Months-long wait for disability aids in Latvia

The number of people needing technical aids for health reasons is growing year by year, but the state-paid service is sluggish. A viewer of Latvian Television' 4. studija turned to the broadcast with her issue – her mother suffered a stroke and had to wait three months for the equipment, 4. studija reported February 25.

Vija Miška, a viewer of the LTV program 4. studija , said that her mother had been discharged from Jēkabpils hospital on November 10 last year and received a medical opinion on the need for a rollator walker.

“She needs a rollator because she can't move herself. And then I realized that we needed it right then and right away,” Vija explained.

However, “right then and right away” no aid was provided. At the beginning, an application to the Vaivari Technical Aid Center should be written regarding the necessity thereof. It was sent by the family via post in a registered letter, indicating also the most convenient place to receive the rollator – Rīga. 19 days later, she received a response that her mom had been admitted to the queue.

Realizing that it could take longer, Vija decided to take care of her mom's much-needed mobility aid herself. It was found in one of Madona Municipality's Social Service departments after a hard search. 

“I mean, I wonder how long we're going to wait for this one, granted by the state? We received a letter, January 30. Again, the letter is addressed to the patient herself, who is 89, and the hospital statement makes it crystal clear that she cannot understand or turn up for it. But there's an offer to come to Rēzekne and get the equipment. Although the application spelled out who was receiving it and where - a very different place. And then there was the call again,” said Vija.

In the end, person who needed the aid on November 10 only received it on February 9, after three months of waiting.

Ivars Balodis, Board Member of the Association of disabled people and their friends “Apeirons”, said: “Three months, this is absolutely unacceptable. It should be a day, two, a maximum of three, because you have to go to the toilet every day, you need to eat every day, you need to get up every day, several times a day even. And it is necessary immediately.”

Statistics from the Vaivari Technical Aid Center show that 20,682 applications for technical aid were received last year. They wereprovided to 19,877 claimants. 

“For the given moment, it is possible to apply for 225 technical aids for State budget resources. And their waiting times vary -- about one month to several months depending on the length of this queue or the presence of available aids on the ground at the center,” noted Vita Deičmane, deputy head of the Vaivars Center for Technical aids.

She added that in some cases, the waiting time for an aid may exceed a year, but these are quite rare cases.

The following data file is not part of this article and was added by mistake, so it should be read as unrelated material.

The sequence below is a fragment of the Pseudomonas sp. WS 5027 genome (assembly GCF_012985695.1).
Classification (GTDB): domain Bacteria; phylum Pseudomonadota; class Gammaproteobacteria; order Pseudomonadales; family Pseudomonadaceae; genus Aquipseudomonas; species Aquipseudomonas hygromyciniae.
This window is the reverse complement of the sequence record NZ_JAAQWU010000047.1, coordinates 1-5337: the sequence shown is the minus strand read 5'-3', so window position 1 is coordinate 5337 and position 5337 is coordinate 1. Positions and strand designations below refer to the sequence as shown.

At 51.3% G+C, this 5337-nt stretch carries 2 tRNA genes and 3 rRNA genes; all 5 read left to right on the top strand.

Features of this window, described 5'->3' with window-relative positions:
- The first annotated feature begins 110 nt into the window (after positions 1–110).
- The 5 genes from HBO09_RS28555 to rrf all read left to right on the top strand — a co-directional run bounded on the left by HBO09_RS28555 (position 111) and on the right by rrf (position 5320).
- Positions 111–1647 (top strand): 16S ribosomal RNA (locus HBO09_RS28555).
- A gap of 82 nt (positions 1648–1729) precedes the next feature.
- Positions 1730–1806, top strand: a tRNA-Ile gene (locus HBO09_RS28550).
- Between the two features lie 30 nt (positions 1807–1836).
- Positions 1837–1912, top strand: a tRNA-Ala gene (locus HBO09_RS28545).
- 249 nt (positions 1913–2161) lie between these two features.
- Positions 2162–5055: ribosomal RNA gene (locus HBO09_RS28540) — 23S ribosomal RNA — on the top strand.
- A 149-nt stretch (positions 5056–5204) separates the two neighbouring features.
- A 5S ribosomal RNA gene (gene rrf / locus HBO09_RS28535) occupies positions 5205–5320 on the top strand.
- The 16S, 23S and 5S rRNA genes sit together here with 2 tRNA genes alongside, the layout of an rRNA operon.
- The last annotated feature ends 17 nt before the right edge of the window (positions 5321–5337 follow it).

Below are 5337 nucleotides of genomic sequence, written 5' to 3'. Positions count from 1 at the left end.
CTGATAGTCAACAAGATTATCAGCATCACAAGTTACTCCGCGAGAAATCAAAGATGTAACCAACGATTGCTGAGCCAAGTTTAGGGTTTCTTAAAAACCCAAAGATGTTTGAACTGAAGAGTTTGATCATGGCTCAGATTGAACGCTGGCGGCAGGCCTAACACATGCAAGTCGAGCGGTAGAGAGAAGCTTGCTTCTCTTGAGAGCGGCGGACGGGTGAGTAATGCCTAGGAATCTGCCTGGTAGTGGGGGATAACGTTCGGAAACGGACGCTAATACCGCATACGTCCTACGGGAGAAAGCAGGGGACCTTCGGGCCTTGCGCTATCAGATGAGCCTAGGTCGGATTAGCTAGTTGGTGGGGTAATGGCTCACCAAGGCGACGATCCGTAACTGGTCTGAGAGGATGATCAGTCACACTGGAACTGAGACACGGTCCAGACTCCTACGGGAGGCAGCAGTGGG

The center explained that children, and persons with first-time disabilities or acute functional restrictions, such as after a stroke or injury, can receive aid as a matter of urgency.

Urgency means at least one month because that is exactly how long the law lays down for examining a person's application.

“We provide aids according to the groups set out in the Social Services, Social Assistance Act. Persons who would need to use the aids after the hospital cannot be provided immediately after the hospital. The state itself has already marked it as a problem that cannot be solved within the framework of the existing order,” Deičmane said.

Meanwhile, the Apeirons board member revealed that people often complained that there were no understandable documents they had to fill out. “Perhaps things are clear and understandable for the people who work in that industry, but for someone from the sidelines who has been in distress, there is no clarity of it,” Balodis noted.

Balodis also stressed that State-guaranteed support should be provided as close as possible to a person's place of residence: “It could be either a family doctor who should be on the course of what's available, what types of support, or a social worker looking on the social side at what types of support might be available in your case.”

The Ministry of Welfare agreed that a more high-quality and efficient operation of the Vaivars Technical Aid Center requires changes, and the service needs to be much more accessible to the person. The Ministry of Welfare sees a solution – to cooperate with the Ministry of Health, giving it some of the budget allocated by the state so that technical aids reach people faster, not in the order of the queues so far. However, no practical implementation of the ideas is yet to be seen.

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